The gender pay gap and the NHS
07 August 2018
With national contracts in place for pay, it might be safe to assume that the NHS would report a smaller than average gender pay gap. In fact, at 25 percent, the disparity between male and female earnings in the NHS is almost half as big again as the ONS average of 17.4 percent. But it’s not a matter of unequal pay. As with many industries, it’s the domination of senior and better paid roles by men that creates the pay gap.
While the NHS has a predominantly female workforce (in many trusts in the region of 75 – 80 percent of workers are female) they tend to be concentrated in in roles at the lower end of the pay grades. The national contract, Agenda for Change, pays all NHS workers the same whether male or female. But it only covers bands 1-8. And after that, Band 9 and above covering dental and clinical staff, is where the pay gap really starts to expand.
It’s important to note that these consultant-level roles in band 9 and above have traditionally been male-dominated. So there is a clear historical factor at work here. In contrast, looking at junior doctors coming through now, there is a much more even split between male and female, with the proportions becoming more equal. Over time, that should help. I’ve also looked at the distribution of senior roles in the NHS in the south west of England, where most of the trusts CEOs are, in fact, women. Again, some indication that the more senior levels could start to show more even pay distribution in the years to come.
But the other side of the equation remains a sticking point for more equal pay. Workers in the lowest bands are predominantly caring roles – registered and unregistered – and very much dominated by women. What’s more, as women are also more likely to take on roles outside work as carers and/or looking after children, there’s more part-time working here that further depresses their average pay relative to men.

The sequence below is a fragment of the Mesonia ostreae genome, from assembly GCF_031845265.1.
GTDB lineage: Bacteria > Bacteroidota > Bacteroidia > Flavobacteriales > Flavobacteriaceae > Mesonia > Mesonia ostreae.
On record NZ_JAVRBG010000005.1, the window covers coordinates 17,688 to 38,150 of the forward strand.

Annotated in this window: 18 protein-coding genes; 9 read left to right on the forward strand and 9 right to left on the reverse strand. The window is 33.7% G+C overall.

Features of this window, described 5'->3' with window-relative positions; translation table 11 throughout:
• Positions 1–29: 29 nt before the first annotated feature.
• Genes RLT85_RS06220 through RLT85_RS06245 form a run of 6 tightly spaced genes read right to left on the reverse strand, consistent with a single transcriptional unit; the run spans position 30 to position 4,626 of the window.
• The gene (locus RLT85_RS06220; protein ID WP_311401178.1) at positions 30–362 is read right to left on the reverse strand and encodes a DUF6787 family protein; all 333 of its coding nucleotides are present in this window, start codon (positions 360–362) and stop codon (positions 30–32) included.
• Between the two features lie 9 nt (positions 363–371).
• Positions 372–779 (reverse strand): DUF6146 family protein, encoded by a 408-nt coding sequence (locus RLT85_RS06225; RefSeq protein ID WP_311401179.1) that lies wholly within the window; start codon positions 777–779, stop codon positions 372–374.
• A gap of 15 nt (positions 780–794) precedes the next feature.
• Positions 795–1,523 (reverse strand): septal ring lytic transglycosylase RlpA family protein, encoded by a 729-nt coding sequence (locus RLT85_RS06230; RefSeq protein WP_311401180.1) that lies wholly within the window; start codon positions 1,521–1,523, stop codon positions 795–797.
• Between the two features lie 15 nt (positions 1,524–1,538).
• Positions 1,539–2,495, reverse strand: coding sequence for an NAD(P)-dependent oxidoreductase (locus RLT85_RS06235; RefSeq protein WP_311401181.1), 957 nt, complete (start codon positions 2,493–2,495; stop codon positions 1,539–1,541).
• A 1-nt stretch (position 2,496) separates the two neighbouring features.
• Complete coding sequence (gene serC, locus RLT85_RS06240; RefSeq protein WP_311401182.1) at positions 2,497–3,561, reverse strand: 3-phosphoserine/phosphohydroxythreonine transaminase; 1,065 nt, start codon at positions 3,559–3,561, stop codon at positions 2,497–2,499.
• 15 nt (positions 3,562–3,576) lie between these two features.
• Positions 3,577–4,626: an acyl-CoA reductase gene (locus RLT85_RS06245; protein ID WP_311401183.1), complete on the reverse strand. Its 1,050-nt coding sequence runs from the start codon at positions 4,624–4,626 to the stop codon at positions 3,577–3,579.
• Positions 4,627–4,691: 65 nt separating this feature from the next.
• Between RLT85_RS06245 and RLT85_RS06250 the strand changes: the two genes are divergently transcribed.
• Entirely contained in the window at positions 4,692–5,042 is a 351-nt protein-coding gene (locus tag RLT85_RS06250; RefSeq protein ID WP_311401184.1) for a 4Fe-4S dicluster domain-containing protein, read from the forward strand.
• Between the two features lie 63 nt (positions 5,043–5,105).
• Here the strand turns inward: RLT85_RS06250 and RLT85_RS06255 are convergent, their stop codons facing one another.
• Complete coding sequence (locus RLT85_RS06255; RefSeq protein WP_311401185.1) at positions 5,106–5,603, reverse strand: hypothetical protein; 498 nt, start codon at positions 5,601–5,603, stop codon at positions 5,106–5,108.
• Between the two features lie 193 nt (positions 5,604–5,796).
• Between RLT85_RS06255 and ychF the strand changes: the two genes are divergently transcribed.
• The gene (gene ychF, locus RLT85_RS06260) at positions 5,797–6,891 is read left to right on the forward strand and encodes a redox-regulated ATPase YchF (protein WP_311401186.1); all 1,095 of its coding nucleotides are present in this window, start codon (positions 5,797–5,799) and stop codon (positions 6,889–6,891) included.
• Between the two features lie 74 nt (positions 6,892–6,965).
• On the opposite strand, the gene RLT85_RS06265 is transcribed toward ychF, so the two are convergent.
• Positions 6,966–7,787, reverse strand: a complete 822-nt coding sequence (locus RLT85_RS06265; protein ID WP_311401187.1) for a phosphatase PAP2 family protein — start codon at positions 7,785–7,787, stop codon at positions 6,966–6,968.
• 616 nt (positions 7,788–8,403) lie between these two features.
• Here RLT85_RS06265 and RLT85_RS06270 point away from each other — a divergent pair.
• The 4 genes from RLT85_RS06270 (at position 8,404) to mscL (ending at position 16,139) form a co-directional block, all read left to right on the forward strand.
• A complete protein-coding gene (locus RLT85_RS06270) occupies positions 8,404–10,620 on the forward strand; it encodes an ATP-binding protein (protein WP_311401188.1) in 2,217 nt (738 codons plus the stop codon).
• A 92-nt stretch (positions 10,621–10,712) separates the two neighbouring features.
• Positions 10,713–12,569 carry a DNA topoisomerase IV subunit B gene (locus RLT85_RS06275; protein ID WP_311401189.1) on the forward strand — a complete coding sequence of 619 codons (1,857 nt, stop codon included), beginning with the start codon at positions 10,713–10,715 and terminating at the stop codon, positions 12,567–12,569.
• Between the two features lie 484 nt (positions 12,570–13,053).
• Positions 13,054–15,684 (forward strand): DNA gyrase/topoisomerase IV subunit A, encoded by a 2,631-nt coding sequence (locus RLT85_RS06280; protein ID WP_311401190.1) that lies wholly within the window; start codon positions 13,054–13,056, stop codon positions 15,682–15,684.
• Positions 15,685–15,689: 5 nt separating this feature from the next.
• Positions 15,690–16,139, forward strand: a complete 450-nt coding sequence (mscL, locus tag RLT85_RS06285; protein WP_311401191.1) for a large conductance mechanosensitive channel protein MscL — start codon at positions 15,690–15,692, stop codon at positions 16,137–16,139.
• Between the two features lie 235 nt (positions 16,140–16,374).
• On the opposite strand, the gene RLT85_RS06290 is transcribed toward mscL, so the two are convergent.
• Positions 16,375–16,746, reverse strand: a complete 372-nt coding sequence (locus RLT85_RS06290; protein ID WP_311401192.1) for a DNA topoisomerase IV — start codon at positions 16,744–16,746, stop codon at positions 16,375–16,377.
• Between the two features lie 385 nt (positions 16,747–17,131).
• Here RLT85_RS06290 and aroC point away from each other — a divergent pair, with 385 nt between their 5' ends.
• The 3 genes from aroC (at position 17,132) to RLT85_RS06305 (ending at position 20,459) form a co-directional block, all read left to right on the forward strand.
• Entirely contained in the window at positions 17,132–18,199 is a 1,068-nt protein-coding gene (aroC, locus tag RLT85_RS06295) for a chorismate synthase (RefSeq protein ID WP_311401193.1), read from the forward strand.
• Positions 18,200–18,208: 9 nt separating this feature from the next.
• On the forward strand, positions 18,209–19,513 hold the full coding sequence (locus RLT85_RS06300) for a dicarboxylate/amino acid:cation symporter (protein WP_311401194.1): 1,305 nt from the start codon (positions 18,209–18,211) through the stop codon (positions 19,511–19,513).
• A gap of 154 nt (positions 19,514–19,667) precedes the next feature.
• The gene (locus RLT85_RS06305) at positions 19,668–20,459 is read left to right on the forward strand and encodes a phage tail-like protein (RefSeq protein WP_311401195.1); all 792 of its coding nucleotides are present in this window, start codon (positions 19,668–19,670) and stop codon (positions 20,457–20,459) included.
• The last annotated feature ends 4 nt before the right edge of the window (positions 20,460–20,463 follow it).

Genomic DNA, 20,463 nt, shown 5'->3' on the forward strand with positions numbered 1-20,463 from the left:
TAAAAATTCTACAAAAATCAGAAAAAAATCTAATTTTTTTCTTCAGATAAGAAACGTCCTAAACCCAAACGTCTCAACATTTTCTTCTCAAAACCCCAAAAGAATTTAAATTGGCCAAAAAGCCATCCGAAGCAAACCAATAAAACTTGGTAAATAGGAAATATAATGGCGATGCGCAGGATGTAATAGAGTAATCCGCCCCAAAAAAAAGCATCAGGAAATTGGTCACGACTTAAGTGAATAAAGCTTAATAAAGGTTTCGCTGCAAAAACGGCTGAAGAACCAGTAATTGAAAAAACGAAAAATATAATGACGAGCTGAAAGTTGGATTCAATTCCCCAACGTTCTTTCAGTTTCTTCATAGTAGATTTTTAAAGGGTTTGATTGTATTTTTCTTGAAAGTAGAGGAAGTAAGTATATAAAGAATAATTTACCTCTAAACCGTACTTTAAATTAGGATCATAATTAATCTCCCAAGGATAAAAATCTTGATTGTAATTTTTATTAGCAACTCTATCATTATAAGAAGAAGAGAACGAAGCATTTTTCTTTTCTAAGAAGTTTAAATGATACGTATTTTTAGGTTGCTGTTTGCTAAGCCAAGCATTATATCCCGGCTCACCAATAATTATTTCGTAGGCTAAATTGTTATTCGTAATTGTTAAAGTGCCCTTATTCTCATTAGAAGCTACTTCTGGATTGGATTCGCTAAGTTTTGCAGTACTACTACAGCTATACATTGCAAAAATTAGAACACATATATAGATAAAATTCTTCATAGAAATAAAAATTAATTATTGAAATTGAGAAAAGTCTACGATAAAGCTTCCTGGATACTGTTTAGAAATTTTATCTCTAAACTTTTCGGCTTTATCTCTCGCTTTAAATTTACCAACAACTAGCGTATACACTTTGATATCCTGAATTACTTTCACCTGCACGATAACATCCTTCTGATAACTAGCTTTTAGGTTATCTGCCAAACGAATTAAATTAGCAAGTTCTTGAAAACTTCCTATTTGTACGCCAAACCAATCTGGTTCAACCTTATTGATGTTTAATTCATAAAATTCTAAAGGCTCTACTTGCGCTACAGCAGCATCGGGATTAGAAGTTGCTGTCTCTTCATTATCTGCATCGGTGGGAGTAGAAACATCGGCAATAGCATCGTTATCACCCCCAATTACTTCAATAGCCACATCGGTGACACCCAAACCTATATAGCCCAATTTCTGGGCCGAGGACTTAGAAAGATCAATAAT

For dental and clinical staff, the pay gap is increased by the bonus that’s awarded for clinical excellence. Those in band 9 and above receive a bonus according to their performance above and beyond the contractual expectations of their role. That bonus is decided and awarded with no reference to gender. But, here again, because people in these more senior clinical and dental roles tend to be male, the sheer weight of numbers means the distribution of bonuses skews the figures.
Nevertheless, the pay gap challenge for the NHS sits at both the top and bottom of the organisation. They need to attract men into the caring roles that have been traditionally dominated by women, making the lower bands especially roles 1-5 roles more attractive across the board. At the other end of the spectrum, women need to have the pathways through to the more senior clinical and dental roles.
With a national pay contract, gender should make no difference. It is the composition of the NHS workforce that is largely responsible for the NHS’s gender pay gap today. The question is: what are trusts doing about it?
The NHSE report sets out a number of broad initiatives including new data-driven approaches to recruitment and remuneration, flexible working and coaching and mentoring as places to start. But each trust will need to create its own policies and actions to close the gender pay gap.
To learn more about the gender pay gap in health, visit our website.